Our Alert System
The Alert System was introduced by the government in March 2020 to manage and minimise the risk of COVID-19 in New Zealand. The system helps people understand the current level of risk and the restrictions that must be followed.
The system helps us to stop the spread of COVID-19, with different measures at each Alert Level.
New Zealand is currently at Alert Level 1. The disease is contained in New Zealand, but uncontrolled overseas.
This means there are no restrictions to everyday life, but there are controls at the border.
Border entry measures are in place to minimise the risk of importing COVID-19 cases.
The border is closed, except for New Zealand citizens and residents, and a small number of limited exceptions — such as critical workers. Exemptions are managed by Immigra (external link)tion New Zealand (external link).
Anyone returning to New Zealand from overseas must complete 14 days in self-isolation before returning to the community.
The rest of New Zealand is at Alert Level 1, and there are no restrictions in place for workplaces, schools, domestic travel or events.
Keeping COVID-19 out means we need to identify any cases if they emerge.
At this stage, our greatest risk of COVID-19 is via our border. Testing is prioritised for people who are most likely to have COVID-19. Let your health professional know if you have travelled internationally in the past 14 days, or if you have been in contact with a confirmed or probable case.
Others people with COVID-19 symptoms may also be tested. This is to help ensure that we don’t have community transmission in New Zealand.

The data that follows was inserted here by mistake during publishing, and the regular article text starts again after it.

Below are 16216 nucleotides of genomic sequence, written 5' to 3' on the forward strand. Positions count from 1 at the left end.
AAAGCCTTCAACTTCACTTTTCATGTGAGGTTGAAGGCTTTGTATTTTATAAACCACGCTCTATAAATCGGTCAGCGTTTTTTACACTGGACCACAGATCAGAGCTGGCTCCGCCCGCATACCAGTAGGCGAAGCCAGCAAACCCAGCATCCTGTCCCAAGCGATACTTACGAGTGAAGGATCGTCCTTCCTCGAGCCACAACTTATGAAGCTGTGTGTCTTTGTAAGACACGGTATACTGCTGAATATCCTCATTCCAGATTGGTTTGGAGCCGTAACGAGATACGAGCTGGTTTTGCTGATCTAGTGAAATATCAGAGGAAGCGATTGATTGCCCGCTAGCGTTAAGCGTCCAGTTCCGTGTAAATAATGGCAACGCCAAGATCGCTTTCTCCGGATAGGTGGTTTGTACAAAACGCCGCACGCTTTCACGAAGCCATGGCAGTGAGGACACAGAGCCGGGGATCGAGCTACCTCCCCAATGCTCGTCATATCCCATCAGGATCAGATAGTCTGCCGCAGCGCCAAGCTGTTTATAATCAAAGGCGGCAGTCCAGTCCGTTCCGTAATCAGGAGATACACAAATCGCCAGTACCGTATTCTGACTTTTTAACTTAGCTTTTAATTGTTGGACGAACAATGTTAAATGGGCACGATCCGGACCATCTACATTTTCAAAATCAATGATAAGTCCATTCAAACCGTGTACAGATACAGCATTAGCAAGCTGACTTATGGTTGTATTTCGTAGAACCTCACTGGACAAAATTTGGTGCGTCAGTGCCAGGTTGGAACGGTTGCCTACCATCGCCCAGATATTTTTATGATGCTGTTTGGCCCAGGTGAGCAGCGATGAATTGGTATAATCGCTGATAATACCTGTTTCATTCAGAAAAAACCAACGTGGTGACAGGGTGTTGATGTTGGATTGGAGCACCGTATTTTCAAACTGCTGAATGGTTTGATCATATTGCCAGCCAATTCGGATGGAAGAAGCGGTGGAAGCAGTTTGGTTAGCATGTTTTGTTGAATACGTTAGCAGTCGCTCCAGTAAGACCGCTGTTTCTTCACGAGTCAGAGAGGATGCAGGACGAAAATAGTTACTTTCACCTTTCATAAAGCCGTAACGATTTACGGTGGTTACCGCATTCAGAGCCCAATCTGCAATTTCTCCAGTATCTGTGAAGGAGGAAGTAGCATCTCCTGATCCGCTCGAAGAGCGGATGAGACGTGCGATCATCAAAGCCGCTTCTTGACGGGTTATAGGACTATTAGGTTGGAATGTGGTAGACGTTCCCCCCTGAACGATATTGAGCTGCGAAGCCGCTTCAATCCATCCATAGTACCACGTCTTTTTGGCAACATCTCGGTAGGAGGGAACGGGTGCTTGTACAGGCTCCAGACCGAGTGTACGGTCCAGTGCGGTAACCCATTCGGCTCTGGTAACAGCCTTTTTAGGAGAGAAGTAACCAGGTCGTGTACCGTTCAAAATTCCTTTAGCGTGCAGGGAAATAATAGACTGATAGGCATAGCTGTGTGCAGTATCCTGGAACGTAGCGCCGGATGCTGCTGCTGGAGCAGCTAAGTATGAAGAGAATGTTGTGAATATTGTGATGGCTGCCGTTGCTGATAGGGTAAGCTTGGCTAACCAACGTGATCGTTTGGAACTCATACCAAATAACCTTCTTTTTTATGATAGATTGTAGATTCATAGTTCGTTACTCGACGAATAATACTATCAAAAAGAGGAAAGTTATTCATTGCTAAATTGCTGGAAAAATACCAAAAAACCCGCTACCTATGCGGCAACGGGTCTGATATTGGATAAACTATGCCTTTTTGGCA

Several visa categories were automatically extended to 25 September 2020 due to the impact of COVID-19 and challenge for people returning home.
Work, student, visitor, limited or interim visas that expired between 2 April and 9 July 2020 were automatically extended if the person was in New Zealand on 2 April.
Confirmation of these extensions and what it means have been emailed to visa holders.
Driver licences, Warrants of Fitness and Certificates of Fitness
All driver licences, WoFs, CoFs, and some vehicle certifications that expired on or after 1 January 2020 are valid for up to six months from 10 April 2020.
This recognises that during Alert Level 4 and Alert Level 3 through no fault of their own, many New Zealanders were unable to keep these documents up-to-date.
This extension allows vehicle users extra time to allow them to get up to date. All vehicle inspection sites are now open and to ensure your vehicle remains safe to use, you should renewe your WoF or CoF as soon as possible.
NCEA exams were delayed to provide students more time to prepare for end of year assessments.
External NCEA examinations and New Zealand Scholarship examinations have moved from 6 November to 16 November, allowing another week for teaching, learning and internal assessment in Term Four;
The submission date for subjects which require students to submit a portfolio, such as Design and Visual Communication, has moved from from 28 October to 12 November 2020, giving students more time to prepare.
The requirement for NZQA verification of Level 1 and 2 Visual Arts portfolios has been waived, allowing students more time to complete their portfolios and teachers more time for marking.
Jobs, training and financial support
If you have lost your job, or want a change in career, there are many industries that need people to keep New Zealand moving.